Even linear stories in games can still be just as interactive, even if the player has no control over where the story goes -- the player may not have control over the outcome, but they do get to lead the character(s) through the story.

By this, I do not mean leading a character through a room of baddies to watch the cutscene on the other side.  I mean that the game requires the player to act out the story through gameplay.

Perhaps we need to shift away from the genres we have today, as most of them do not work well to allow interactive story; or perhaps we need geniuses that can figure out ways to make the current mechanics tell the stories.

If you don't know why she didn't just get a Phoenix Down, we're on the same page.

I think there are still plenty of videogames today that maintain the classic definition of videogame; Angry Birds would fit pretty well at home in an arcade cabinet next to Pacman and Q-Bert.
But there are also many games which are technological marvels, but are half-game, half-movie.  Some want to call these "interactive movies" or "interactive stories", but they are neither, since the interactivity (the gameplay) is far removed from the story itself.  I would call these game/story hybrids, or mixed media.

We are getting closer to interactive stories as game developers try to take big risks with games like Heavy Rain, but the day has yet to come when I can use such a term on a videogame.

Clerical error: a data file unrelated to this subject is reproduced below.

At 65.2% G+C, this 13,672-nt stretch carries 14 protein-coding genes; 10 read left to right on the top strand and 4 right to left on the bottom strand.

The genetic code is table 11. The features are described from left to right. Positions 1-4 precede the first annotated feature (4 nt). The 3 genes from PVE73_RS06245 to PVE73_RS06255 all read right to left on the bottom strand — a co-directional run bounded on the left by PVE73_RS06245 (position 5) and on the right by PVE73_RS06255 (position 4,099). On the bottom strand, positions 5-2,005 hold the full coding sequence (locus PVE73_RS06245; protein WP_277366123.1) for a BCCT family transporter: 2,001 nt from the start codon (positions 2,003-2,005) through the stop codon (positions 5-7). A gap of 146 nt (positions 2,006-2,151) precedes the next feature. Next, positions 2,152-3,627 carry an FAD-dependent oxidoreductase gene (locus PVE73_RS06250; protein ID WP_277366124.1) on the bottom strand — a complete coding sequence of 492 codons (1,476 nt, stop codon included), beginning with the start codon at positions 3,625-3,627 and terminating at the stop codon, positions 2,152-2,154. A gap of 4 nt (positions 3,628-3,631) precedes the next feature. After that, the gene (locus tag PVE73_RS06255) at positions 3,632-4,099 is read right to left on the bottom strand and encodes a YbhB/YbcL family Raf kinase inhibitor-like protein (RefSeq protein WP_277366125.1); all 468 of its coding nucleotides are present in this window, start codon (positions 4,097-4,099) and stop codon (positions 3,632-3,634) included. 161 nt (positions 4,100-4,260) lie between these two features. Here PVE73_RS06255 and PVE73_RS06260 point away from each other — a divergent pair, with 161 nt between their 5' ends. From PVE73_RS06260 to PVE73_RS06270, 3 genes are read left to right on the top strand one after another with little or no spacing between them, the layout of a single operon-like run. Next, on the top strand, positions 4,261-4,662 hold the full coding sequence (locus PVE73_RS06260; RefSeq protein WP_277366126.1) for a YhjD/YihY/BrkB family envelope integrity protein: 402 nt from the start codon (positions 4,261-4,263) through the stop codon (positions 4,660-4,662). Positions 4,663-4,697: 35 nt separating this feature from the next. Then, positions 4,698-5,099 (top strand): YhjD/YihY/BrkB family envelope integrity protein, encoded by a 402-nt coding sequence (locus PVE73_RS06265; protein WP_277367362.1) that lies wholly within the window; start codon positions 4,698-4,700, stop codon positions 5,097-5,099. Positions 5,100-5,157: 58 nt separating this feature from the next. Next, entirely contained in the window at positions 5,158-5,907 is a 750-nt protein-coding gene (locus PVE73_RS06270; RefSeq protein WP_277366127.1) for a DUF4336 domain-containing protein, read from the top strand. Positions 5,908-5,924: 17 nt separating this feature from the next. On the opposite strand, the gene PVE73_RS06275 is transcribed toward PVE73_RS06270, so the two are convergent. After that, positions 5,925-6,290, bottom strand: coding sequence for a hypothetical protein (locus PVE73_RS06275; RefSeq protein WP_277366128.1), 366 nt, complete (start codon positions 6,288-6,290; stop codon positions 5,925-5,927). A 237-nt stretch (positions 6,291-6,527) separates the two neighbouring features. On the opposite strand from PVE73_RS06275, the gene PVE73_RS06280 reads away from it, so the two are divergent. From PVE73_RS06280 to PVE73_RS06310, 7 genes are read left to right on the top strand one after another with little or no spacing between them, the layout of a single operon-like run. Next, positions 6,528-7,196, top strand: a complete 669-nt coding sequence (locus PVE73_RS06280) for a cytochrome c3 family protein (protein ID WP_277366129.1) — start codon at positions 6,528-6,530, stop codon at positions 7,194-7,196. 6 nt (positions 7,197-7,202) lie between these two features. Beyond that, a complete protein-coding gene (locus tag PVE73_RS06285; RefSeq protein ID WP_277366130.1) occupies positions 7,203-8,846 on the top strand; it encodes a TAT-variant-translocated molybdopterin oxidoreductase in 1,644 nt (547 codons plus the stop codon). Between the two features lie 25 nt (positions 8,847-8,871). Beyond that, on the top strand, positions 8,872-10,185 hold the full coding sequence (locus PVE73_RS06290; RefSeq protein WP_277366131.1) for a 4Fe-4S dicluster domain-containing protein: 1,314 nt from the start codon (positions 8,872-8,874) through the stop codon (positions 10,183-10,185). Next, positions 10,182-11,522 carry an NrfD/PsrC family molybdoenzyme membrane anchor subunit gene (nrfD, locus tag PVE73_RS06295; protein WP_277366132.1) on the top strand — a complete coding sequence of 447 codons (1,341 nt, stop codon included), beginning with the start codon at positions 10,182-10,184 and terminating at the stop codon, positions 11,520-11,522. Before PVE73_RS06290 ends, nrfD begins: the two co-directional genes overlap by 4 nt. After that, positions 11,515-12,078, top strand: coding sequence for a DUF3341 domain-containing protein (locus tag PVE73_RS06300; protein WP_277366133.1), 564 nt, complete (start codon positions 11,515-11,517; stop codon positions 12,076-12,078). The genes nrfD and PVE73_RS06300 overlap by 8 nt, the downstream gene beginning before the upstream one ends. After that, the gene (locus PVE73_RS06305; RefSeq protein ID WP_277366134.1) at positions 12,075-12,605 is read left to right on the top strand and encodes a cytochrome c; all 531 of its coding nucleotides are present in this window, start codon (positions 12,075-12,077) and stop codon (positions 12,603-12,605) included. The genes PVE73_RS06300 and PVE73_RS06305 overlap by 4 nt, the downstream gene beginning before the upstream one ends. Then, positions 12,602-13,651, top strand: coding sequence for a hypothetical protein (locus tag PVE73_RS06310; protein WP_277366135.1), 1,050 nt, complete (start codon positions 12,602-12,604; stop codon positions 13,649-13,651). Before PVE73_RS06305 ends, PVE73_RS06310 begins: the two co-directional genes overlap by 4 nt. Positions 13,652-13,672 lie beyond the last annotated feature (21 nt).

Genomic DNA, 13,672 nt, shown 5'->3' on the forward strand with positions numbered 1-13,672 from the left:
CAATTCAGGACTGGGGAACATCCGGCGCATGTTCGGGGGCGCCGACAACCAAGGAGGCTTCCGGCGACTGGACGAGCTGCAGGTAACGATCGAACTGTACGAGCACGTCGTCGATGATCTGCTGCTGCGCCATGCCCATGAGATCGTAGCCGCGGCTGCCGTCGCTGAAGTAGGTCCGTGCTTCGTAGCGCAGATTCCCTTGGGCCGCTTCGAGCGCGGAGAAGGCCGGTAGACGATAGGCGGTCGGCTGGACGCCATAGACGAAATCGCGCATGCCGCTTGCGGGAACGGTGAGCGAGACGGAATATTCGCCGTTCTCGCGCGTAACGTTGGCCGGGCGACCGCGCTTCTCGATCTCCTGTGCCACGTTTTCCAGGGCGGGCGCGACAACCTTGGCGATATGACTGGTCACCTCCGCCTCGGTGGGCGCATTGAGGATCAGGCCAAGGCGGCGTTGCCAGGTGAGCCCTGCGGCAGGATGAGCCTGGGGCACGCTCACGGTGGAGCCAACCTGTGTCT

Perhaps the current closest interactive story to be found is LARPing, which allows players to improvise and create stories as they go, or at least change the main thread sufficiently to personalize it to their taste; but of course the LA in LARP means there is nothing digital about it.

I have no problem with stories being separate from gameplay (and most of my favorite games have separated stories, or almost no story at all), but when games actually use their primary mode of gameplay to tell their stories, that will be the day when games have truly begun to explore their medium as a storytelling art form.

Until then, we're still just mixing media.

Like this.

Tuesday, December 27, 2011

Article: Crafting a Massively Single-Player Online Experience

I don't like playing videogames with strangers.  Nothing ruins fun like a stranger getting in your face and calling you a n00b.  It's bad enough to see it on a screen, and all the worse when it's assaulting my ears.

Other times, like in MMORPGs, players are well-meaning and friendly, but are unintentionally harming the experience, either by role-playing just the wrong amount (too little breaks the mood, too much is hokey), or by harassing me with guild invites, party invites, requests to trade, etc.

So when I play MMOs, I either wish to personally know the player I am in a party with so we know we mesh well beforehand, or I just prefer to play alone.

When it comes to playing alone, it seems MMOs don't spend the time to craft great solo experiences.  True, playing solo in some ways defeats the purpose of MMOs, but I like think that if the option is available, time and care should be spent on it.

So this article is going to be a thought experiment in what an MMO with an ideal (or at least decent) solo experience might look like.  It won't change the game very much; it'll just take a couple of tweaks to go a long way.